coopin’ it up.

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after losing a chicken or two to dogs who like to “play” with them, i thought of an inexpensive way to help give the ladies a better living area. belina, jezabel and eloise have been a great addition to austin life. so, on a sunny 90 degree day in the middle of summer, i got a wild hair and decided to build a real fence. the chicken wire / metal pole situation wasn’t cutting it.

after measuring out a nice space in the yard, expanding upon the already plotted-out chicken pen, i figured 10 wooden palettes would do the trick as they are around 40″ wide. i collected the palettes from austin metal & iron, on the east side. being considered trash, the junk yard was happy to get them off their hands … no charge! after making a couple of trips toting them home (wishing i had a truck) i ran to home depot then got down to business.

to start, i pushed a palette up on its side; 2-3 wooden stakes (1″ x 2″ x 48″) were driven into the ground along the palette and the two were nailed or screwed together. after setting up multiple palettes and secured them, i used pieces of wood for trim at the top (approx 2″ x 2″ x 48″). these pieces also linked the tops of the palettes together, acting as added support. the wooden stakes and wood “trim” were both inexpensive from home depot. the door was a treat from the ReStore, a used building material supply store run by habitat for humanity. it ran about $40, was broken-in nicely and included the door and its frame. rebar was driven into the ground next to the door on the inside of the pen and, after being attached to the door, acted as a support since the wood was heavy. additional wooden stakes helped support the door and keep it upright. the door is an inside/outdoor style, so it should hold up for a while. after i finished the fence, i nailed chicken wire up on the inside around the bottom to keep the critters from trying to wiggle through the posts.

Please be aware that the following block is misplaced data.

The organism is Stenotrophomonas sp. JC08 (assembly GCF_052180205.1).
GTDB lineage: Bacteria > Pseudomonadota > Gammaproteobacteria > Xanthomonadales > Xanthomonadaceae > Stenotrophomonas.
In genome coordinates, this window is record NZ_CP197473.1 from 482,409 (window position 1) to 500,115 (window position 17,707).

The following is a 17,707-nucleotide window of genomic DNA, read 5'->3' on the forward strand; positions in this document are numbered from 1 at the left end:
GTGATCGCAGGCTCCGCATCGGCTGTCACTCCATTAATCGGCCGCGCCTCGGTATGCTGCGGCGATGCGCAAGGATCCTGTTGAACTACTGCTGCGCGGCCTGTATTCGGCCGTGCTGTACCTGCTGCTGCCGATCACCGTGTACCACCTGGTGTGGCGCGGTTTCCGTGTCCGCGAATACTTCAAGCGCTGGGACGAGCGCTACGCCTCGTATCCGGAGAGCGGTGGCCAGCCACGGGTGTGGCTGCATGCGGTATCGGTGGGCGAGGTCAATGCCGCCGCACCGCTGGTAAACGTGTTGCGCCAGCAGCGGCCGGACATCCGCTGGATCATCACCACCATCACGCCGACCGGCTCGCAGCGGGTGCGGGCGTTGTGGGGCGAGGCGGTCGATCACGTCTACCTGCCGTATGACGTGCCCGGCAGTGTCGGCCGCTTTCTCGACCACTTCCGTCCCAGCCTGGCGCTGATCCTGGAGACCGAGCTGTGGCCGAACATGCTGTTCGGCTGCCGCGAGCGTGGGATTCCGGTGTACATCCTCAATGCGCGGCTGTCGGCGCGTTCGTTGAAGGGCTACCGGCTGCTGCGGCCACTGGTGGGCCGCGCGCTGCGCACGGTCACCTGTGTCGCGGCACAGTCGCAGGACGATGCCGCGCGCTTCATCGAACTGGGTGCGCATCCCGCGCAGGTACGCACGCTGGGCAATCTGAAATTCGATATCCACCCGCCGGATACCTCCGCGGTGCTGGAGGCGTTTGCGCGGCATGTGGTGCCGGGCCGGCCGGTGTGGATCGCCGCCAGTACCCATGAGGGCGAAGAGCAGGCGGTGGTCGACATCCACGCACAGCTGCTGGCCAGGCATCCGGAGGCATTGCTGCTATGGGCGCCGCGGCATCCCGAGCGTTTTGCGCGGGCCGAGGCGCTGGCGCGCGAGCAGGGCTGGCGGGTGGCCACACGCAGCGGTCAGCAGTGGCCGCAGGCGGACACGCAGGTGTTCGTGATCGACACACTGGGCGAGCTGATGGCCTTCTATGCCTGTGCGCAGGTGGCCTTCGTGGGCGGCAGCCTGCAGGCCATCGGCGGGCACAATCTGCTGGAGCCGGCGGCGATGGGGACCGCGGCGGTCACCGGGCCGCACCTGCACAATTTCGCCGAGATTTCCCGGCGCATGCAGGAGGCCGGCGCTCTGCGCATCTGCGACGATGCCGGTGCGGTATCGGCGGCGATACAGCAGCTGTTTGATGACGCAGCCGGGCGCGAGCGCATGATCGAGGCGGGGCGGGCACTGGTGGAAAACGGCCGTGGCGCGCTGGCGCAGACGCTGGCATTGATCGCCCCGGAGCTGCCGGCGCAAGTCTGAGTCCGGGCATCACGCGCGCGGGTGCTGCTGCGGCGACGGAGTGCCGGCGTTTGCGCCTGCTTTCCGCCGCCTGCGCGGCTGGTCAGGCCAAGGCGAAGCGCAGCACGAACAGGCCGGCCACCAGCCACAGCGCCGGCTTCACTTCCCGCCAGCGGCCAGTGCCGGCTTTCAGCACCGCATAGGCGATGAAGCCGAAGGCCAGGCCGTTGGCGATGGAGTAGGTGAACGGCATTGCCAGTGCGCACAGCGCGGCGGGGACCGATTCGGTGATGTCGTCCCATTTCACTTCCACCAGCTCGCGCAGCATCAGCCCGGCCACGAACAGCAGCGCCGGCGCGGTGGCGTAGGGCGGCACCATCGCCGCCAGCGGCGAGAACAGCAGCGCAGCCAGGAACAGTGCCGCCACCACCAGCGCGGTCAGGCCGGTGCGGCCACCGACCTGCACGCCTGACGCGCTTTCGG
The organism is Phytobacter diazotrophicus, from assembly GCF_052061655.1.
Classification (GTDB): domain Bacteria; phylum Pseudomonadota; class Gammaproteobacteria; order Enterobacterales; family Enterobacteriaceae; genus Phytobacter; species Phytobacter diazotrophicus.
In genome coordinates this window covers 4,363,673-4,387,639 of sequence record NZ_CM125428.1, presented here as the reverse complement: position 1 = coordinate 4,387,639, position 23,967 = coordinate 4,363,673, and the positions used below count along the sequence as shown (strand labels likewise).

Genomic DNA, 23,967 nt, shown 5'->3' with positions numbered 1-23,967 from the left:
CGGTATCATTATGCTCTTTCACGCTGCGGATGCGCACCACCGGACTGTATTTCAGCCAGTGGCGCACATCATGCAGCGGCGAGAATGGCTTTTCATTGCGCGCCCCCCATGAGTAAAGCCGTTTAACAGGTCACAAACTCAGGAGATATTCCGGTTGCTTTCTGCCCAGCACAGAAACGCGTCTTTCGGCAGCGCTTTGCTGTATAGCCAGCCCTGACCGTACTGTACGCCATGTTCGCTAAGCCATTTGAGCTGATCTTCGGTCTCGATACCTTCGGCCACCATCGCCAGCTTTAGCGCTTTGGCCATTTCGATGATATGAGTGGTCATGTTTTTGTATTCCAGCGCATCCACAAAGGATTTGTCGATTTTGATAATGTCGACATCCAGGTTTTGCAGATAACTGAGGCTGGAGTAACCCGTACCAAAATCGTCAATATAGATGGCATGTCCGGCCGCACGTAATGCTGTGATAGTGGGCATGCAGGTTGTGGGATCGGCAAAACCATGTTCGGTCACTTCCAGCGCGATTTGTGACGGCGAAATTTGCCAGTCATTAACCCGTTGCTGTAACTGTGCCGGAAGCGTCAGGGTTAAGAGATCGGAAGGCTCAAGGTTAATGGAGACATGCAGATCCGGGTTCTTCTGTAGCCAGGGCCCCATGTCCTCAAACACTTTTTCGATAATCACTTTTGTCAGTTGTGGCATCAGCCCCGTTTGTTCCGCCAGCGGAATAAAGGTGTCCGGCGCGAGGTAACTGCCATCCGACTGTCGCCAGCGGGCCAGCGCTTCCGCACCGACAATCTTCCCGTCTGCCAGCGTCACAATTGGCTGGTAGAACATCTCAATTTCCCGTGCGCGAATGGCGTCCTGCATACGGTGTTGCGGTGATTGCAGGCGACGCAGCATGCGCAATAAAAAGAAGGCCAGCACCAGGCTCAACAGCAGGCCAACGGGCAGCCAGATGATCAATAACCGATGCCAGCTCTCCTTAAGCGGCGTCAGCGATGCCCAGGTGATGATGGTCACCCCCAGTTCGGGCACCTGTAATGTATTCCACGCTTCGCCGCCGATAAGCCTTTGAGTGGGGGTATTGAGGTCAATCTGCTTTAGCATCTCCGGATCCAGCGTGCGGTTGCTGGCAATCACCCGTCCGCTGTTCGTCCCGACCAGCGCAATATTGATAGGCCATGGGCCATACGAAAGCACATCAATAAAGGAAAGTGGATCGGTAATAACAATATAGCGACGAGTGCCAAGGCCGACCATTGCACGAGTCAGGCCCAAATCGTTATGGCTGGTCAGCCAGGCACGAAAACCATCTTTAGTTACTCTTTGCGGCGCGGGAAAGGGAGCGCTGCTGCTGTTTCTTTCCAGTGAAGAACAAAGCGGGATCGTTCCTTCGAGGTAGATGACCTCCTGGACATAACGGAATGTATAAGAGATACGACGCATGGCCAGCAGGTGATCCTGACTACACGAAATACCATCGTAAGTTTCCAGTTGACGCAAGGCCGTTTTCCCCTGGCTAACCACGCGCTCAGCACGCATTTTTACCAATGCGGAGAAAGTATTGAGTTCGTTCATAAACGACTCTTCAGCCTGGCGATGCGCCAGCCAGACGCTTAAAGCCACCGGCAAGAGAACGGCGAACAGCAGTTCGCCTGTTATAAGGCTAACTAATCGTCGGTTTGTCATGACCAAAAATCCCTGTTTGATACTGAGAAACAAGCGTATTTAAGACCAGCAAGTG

inside the pen, i left an extra palette and a large stump for the hens “decor.” the ladies are into feng shui, too, you know. the hen-house was built by an older local man whose wife had loads of hen-raising tips. it’s been a great place for the ladies’ egg laying. a few little antique collectibles were added to the outside of the structure. the fence has proven to be a success : happy chickens, happy dogs, happy-ness.

if you are thinking of raising chickens in the city, go for it! they are simple and pretty entertaining … plus, their eggs are delicious. there is a plethora of information online, such as this website where you can find info on raising these birds.


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